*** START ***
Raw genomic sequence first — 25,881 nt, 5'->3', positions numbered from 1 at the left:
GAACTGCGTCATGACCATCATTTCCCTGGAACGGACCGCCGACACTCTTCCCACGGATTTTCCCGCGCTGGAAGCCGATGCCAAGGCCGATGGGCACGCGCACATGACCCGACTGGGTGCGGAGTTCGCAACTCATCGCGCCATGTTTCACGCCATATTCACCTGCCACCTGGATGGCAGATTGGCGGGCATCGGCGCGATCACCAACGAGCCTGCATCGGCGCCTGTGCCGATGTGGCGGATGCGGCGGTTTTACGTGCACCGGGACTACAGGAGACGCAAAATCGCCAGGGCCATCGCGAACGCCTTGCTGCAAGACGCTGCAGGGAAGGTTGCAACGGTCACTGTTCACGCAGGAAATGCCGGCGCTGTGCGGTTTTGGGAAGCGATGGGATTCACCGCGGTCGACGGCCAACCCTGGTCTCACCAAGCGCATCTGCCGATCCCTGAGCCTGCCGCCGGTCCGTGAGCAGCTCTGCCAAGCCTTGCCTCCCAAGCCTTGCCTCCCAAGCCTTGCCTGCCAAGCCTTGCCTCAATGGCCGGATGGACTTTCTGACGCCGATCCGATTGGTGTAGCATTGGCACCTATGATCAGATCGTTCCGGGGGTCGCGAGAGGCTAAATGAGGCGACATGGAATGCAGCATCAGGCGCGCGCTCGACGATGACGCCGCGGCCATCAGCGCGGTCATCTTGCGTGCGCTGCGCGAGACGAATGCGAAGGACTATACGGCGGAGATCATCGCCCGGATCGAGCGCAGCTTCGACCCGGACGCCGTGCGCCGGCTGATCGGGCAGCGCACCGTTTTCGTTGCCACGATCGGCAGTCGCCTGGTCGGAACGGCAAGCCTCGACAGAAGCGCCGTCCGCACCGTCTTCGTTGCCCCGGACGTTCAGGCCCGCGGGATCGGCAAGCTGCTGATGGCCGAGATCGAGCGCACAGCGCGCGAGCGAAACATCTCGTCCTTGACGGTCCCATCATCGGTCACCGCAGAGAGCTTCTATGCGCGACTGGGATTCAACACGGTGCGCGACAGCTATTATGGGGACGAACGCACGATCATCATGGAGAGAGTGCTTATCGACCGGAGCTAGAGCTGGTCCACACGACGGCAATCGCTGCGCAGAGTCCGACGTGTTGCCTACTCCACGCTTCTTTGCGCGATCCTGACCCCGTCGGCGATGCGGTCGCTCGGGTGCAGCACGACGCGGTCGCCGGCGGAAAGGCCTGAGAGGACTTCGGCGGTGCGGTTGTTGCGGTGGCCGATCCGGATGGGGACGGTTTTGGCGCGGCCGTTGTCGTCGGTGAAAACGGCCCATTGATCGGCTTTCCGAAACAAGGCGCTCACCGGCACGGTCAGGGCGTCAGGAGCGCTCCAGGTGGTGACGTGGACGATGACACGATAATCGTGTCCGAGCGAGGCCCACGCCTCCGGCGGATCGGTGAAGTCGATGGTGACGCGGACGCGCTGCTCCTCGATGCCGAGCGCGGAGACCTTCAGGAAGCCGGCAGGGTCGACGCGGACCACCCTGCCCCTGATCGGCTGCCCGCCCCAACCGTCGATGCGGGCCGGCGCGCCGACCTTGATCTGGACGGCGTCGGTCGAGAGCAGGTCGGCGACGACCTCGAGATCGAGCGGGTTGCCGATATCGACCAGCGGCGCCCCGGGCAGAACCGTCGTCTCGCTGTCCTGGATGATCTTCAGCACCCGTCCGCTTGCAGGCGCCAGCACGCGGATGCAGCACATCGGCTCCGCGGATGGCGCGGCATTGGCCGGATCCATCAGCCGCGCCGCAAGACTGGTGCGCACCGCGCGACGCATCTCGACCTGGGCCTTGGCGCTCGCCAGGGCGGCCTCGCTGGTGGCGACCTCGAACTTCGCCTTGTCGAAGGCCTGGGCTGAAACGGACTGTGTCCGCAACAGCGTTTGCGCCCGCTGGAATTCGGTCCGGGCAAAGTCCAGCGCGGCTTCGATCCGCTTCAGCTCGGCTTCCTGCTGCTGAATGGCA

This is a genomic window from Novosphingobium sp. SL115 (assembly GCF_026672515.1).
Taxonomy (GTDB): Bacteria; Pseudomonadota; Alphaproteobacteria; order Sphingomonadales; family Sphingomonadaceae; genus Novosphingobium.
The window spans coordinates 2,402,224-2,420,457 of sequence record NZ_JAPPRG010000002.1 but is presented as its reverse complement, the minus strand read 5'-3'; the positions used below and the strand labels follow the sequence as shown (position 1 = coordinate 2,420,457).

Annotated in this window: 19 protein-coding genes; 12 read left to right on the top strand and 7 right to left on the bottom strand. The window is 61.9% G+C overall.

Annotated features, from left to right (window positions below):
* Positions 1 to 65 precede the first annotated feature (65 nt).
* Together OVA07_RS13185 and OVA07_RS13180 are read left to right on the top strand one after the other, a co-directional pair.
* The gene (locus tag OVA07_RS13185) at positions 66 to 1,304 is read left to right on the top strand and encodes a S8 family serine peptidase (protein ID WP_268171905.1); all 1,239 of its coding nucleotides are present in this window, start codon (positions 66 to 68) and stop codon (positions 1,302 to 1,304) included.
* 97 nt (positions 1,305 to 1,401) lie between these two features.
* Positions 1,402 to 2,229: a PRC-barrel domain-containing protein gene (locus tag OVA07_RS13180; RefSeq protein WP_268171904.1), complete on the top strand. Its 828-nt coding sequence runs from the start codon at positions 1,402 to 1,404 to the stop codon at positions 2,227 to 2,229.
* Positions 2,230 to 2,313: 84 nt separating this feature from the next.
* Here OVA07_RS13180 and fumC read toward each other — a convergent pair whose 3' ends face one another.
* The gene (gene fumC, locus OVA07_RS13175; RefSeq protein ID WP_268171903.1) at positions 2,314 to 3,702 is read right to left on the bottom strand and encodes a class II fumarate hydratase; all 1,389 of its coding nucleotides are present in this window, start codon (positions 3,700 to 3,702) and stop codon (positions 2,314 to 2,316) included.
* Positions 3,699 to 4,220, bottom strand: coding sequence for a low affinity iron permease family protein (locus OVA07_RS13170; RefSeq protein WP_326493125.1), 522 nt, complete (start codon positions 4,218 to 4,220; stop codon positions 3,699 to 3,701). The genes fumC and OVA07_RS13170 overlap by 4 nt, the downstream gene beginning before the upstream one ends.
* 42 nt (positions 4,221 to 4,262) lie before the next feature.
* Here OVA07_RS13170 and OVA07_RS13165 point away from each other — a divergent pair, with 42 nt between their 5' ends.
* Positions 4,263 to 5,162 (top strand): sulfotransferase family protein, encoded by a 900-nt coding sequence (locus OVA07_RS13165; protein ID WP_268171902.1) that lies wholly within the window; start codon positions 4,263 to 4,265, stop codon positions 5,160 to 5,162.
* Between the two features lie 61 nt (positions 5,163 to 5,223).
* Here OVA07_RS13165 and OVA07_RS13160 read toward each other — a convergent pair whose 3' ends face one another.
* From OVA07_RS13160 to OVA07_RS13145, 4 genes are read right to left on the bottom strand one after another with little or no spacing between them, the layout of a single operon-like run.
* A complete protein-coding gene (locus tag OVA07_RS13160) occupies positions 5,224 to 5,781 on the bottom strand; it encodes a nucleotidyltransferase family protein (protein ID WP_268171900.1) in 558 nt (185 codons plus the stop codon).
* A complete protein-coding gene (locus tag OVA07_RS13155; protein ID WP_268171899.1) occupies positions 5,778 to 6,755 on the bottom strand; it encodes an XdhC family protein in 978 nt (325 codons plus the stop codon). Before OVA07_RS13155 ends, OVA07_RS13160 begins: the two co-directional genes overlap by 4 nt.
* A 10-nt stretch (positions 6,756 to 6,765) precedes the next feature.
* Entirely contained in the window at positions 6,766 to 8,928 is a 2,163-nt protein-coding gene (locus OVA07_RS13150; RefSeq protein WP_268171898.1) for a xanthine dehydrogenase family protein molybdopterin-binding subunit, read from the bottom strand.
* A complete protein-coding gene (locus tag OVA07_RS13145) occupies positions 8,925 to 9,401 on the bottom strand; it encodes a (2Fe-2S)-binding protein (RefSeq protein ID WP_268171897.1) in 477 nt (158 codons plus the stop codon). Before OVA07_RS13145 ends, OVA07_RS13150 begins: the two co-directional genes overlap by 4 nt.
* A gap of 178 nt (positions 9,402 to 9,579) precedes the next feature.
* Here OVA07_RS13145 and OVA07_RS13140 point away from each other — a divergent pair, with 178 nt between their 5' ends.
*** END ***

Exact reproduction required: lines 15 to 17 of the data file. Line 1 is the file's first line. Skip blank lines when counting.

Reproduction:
* The gene (gene fumC, locus OVA07_RS13175; RefSeq protein ID WP_268171903.1) at positions 2,314 to 3,702 is read right to left on the bottom strand and encodes a class II fumarate hydratase; all 1,389 of its coding nucleotides are present in this window, start codon (positions 3,700 to 3,702) and stop codon (positions 2,314 to 2,316) included.
* Positions 3,699 to 4,220, bottom strand: coding sequence for a low affinity iron permease family protein (locus OVA07_RS13170; RefSeq protein WP_326493125.1), 522 nt, complete (start codon positions 4,218 to 4,220; stop codon positions 3,699 to 3,701). The genes fumC and OVA07_RS13170 overlap by 4 nt, the downstream gene beginning before the upstream one ends.
* 42 nt (positions 4,221 to 4,262) lie before the next feature.